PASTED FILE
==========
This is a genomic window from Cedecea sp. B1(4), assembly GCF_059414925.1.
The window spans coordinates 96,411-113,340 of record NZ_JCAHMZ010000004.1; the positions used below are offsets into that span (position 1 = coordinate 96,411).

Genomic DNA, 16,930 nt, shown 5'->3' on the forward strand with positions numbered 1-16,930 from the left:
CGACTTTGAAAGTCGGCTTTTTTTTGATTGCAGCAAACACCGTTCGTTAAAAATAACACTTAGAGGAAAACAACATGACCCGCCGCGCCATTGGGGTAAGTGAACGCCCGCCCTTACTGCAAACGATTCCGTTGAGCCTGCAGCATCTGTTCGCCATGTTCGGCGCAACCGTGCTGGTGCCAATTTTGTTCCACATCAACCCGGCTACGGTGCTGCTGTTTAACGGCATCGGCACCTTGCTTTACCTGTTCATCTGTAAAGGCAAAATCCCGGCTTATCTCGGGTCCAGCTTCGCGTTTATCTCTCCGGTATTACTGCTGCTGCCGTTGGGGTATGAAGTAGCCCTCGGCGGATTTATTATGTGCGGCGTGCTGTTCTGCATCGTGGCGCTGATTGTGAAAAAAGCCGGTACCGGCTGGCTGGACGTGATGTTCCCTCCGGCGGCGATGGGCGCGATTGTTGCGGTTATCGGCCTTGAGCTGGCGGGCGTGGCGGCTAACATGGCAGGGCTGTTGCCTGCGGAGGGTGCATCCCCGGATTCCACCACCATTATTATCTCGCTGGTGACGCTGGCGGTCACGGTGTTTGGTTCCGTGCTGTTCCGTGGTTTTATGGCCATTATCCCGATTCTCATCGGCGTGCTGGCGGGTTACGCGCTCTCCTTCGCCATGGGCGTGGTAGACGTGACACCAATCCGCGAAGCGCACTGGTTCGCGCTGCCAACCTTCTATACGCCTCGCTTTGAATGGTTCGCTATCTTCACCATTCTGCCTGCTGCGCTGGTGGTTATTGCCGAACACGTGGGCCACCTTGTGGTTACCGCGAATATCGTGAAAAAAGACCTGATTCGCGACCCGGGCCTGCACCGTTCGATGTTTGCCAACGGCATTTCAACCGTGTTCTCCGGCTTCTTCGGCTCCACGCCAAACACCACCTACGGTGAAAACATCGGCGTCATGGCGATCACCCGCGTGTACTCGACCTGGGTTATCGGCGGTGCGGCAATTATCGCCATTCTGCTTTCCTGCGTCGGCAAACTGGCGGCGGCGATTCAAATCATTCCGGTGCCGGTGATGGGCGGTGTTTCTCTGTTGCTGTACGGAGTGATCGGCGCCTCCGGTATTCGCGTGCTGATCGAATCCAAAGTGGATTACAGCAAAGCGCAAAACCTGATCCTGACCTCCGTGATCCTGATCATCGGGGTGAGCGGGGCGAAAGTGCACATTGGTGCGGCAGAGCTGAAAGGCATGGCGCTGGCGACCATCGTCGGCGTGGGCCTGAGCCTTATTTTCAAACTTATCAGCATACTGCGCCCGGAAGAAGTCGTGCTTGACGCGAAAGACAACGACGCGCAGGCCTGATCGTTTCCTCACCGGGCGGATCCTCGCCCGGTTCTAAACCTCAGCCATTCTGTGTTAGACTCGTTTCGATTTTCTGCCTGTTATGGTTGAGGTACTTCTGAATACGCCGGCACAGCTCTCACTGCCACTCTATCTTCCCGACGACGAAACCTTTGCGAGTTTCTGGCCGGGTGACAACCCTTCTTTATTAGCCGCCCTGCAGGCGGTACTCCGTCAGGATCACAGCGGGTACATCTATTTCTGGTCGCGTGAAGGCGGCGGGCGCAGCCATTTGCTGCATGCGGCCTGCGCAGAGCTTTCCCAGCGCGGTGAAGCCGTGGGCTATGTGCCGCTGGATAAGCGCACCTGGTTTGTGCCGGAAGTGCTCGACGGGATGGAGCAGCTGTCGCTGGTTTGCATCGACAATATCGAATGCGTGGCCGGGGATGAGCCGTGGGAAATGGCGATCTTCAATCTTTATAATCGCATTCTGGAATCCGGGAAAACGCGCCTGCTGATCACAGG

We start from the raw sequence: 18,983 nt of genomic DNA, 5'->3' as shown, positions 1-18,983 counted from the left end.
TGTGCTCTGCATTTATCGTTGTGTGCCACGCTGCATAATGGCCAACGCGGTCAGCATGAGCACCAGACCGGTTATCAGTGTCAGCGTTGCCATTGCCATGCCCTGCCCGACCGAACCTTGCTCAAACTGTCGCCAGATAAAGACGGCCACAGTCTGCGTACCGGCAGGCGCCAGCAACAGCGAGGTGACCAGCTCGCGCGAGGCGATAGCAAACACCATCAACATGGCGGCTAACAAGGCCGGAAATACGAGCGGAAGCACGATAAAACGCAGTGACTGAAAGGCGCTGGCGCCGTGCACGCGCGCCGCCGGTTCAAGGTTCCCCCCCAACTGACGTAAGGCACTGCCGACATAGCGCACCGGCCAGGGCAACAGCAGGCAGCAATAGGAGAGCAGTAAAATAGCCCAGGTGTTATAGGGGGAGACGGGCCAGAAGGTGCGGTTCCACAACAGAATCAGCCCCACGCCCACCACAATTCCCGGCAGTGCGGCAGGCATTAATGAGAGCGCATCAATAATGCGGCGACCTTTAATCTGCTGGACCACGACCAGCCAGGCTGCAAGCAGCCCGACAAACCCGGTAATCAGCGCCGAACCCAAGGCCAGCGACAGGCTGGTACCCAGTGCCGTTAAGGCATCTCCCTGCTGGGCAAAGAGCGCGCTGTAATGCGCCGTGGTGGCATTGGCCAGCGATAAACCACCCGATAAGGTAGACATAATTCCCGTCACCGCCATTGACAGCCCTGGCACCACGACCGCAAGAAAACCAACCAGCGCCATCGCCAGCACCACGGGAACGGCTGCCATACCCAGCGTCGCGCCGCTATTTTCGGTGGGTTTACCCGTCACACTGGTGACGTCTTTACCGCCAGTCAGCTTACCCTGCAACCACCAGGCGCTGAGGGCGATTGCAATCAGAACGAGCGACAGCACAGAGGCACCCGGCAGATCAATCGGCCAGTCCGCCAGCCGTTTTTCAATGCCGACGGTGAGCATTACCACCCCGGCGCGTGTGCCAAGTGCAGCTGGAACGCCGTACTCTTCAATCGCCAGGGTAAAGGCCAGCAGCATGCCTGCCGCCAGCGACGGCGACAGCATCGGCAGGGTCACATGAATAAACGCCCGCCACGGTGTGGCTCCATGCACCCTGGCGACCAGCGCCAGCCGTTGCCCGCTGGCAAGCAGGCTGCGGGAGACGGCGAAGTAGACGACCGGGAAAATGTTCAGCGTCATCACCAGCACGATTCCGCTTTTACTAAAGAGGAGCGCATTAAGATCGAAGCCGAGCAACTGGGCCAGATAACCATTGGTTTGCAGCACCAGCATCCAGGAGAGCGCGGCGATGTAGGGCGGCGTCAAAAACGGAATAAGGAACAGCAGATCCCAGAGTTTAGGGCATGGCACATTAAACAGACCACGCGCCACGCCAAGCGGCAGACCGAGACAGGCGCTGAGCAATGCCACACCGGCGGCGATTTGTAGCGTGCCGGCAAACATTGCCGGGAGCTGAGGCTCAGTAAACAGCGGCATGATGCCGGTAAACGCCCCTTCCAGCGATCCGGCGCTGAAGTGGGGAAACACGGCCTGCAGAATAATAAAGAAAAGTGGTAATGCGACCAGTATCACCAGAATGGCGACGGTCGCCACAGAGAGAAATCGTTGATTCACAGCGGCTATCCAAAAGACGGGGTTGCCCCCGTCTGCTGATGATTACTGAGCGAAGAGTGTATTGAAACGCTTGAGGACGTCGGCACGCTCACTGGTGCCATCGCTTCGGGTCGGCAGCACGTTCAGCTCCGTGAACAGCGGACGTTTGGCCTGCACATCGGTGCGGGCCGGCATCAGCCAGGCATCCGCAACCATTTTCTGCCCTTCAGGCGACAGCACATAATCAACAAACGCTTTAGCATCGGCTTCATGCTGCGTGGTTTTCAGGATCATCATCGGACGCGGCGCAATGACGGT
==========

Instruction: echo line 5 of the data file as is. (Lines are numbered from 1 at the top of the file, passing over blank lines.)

We start from the raw sequence: 18,983 nt of genomic DNA, 5'->3' as shown, positions 1-18,983 counted from the left end.